In the long run Dinero could be expanded to do other things. It could do coupons for businesses it could move into bonds and move into a stock exchange and trading system.
Julia: Can you tell me more about these members-only investment clubs?
Ken: There is a “Co-operative Societies Act” in most countries, which allows people to form clubs for various purposes, including self-help savings groups. They use these groups to pool their money and invest in things and some of them get bigger and turn into a credit union which in Kenya they call a SACCO (Savings and Credit Corporation).
In Kenya the informal savings groups are called “chamas” and they are quite popular and have spread to other African countries. There are roughly 300,000 Chamas managing about 4 billion dollars in savings per year which comes out to about 11,000 per group. Under the co-operative societies act these savings clubs are allowed to do some of the things that if you did for the public you would be regulated as a bank, a securities issuer or a forex agent. But as a members-only club they are allowed under the law to do these things. So we are catering to that market to give them a platform to do it with good governance.
Our system also has a social networking component that we are using to meet the know-your-customer requirements. So, the Issuers on the system will know with very good accuracy who their account holders are, and who their social network is. So if there is a problem, such as criminal activity, the Issuer will be able to pinpoint who, what and where, freeze the account and then hand that info to the relevant authorities.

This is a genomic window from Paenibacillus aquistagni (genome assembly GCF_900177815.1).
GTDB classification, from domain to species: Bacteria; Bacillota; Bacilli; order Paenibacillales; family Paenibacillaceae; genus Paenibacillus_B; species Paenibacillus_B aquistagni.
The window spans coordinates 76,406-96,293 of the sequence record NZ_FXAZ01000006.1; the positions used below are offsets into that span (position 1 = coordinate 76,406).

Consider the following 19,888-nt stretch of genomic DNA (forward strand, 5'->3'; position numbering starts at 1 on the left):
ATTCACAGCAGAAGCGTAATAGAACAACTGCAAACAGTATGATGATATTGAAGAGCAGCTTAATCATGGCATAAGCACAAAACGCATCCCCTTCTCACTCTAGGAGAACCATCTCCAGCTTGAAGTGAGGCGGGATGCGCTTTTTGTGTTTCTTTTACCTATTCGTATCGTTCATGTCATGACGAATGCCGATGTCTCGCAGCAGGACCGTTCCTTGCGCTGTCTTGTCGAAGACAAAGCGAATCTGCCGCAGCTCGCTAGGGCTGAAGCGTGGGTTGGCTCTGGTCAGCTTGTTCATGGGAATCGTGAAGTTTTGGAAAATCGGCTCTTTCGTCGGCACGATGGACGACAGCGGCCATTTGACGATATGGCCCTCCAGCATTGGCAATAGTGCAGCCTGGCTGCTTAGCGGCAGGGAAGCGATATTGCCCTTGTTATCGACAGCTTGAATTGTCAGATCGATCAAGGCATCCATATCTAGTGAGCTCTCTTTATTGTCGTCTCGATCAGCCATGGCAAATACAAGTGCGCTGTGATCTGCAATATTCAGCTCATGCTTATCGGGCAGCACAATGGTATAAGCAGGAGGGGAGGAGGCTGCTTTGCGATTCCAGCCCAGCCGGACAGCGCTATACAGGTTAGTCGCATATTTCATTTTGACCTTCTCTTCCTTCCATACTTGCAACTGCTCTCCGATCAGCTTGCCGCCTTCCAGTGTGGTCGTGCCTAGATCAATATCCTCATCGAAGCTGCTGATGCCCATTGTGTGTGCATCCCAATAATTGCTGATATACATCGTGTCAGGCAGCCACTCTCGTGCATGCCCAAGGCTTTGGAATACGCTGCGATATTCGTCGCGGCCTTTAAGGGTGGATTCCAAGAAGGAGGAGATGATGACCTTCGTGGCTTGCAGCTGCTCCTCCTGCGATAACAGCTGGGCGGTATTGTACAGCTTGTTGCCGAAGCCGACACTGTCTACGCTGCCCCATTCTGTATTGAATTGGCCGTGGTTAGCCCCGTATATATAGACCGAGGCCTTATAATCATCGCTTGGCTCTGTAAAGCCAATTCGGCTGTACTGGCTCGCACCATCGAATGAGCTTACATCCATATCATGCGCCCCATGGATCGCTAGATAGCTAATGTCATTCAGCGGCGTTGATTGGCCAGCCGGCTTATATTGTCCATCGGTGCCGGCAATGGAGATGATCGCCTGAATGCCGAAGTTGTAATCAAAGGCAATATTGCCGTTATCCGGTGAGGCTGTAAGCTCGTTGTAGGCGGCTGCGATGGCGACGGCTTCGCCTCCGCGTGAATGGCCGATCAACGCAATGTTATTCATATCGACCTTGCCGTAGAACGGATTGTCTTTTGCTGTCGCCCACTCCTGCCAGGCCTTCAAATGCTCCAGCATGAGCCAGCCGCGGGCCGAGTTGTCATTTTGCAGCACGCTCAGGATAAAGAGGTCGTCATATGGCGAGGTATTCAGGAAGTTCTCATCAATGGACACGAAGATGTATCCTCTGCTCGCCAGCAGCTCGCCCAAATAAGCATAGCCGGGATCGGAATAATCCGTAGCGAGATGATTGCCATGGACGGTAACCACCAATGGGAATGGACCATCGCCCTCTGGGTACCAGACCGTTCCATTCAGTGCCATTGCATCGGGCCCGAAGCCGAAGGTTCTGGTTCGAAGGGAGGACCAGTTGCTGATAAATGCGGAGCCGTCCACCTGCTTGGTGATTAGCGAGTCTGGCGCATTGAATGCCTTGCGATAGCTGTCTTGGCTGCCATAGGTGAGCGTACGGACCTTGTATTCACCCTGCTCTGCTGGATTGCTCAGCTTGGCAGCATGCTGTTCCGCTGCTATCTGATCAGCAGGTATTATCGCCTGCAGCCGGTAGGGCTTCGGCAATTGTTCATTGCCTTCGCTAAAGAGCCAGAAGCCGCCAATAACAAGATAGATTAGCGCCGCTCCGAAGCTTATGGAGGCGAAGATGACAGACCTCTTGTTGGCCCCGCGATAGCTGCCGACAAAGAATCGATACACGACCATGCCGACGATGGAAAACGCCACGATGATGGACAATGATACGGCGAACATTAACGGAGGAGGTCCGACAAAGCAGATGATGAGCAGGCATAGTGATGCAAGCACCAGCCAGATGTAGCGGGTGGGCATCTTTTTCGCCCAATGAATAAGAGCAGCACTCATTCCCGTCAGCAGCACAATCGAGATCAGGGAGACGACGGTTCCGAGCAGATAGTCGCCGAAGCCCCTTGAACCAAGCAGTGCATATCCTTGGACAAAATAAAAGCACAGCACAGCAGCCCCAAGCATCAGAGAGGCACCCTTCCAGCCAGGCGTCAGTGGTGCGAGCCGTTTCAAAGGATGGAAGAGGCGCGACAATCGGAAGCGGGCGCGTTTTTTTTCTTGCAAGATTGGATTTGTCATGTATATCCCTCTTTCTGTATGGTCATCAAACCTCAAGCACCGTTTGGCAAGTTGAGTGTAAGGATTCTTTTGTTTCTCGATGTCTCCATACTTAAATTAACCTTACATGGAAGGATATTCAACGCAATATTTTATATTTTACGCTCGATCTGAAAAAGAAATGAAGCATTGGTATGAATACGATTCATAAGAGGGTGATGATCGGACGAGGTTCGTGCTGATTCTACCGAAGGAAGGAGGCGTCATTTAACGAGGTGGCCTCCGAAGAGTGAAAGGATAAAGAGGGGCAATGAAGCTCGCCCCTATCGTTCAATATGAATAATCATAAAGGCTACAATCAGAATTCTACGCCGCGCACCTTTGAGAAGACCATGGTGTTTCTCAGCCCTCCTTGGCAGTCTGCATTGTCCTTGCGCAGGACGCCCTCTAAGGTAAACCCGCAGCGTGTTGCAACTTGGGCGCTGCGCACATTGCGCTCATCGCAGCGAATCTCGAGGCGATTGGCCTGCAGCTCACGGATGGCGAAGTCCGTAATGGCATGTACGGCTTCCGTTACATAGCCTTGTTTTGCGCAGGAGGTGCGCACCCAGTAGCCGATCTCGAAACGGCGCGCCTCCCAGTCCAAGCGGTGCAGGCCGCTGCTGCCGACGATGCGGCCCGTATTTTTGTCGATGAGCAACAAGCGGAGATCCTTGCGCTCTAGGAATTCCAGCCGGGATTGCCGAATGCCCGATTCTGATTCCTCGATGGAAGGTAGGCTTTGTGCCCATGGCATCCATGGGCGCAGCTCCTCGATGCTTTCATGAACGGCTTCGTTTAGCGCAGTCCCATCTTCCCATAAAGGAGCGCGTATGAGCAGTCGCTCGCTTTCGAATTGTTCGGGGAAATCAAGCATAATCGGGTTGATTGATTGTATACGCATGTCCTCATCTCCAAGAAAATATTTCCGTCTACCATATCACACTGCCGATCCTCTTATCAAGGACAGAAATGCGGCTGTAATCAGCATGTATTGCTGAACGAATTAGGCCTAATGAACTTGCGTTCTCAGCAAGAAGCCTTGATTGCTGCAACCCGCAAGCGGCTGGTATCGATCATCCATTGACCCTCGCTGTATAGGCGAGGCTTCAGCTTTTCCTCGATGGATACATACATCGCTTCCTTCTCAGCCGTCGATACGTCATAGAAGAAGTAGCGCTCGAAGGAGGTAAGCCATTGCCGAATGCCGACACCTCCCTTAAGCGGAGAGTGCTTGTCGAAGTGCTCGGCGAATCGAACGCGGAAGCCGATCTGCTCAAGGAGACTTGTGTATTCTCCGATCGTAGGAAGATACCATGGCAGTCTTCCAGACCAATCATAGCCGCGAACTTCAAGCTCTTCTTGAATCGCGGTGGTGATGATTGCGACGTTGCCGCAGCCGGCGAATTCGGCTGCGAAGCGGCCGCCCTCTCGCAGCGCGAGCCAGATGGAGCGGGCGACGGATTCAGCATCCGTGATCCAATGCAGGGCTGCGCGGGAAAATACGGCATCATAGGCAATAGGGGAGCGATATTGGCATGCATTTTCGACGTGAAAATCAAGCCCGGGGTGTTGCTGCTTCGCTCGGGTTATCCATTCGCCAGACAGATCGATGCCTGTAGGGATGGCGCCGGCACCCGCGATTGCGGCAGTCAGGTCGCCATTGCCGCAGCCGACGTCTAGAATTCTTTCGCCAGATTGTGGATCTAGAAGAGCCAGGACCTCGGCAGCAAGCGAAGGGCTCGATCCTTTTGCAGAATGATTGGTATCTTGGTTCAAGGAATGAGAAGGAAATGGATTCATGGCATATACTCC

Julia: When will the Android app be released?
Ken: The end of this year. The app is right now in Alpha. We are doing invites and transactions on the Android. We are testing but we have got 3-6 months more user interface work to do before it is ready for the end users. We are thinking that it will be Autumn before you will see an app on Google Play that you can download and install on your Android phone.
Julia: So 6 months from now I download the Dinero app to my Android phone and what can I do with it?
Ken: Well initially it has a chat app and chat credits so when you do the default install all you will have is a chat contract. In order to install another contract you have to be invited by someone on that contract. Keep in mind that we are working with investment clubs that are members-only so you have to be invited to a club in order to get a contract installed and then you will be able to trade.
By this Fall the currencies that will be available in these investment clubs in Kenya will probably be the Kenya shilling, gold and the US dollar and possibly Euros.
Julia: Dinero is an account based system?
Ken: Yes. The system has a master nym – that is your id and then you create sub-accounts under that nym, on various contracts. So your nym might be “Julia Dixon” And you install a contract for a gold issuer, and a contract for Euros. Then you can create one or more holdings on each of those contracts. So for your Euro contract, you might create one account called, “DGC Magazine” and a second account called “Julia’s Personal”. On your gold, you might just called it “JD Gold Savings”.
Now under your top level nym you have these three accounts. In order to pay someone, you first need to invite them to be able to transact with you on a particular contract/account. You just send them an invite code and they can add you to their address book and transact or chat with you.
Julia: How does Dinero compare to the current mobile payments giant M-Pesa?
Ken: A huge problem in the past decade has been phishing. And with M-PESA the problem is that the phone number is the acct number. And it doesn’t tell you the name of the person you pay until after the payment went through. So the big problem with M-PESA is people getting a digit wrong on the phone number and paying the wrong account.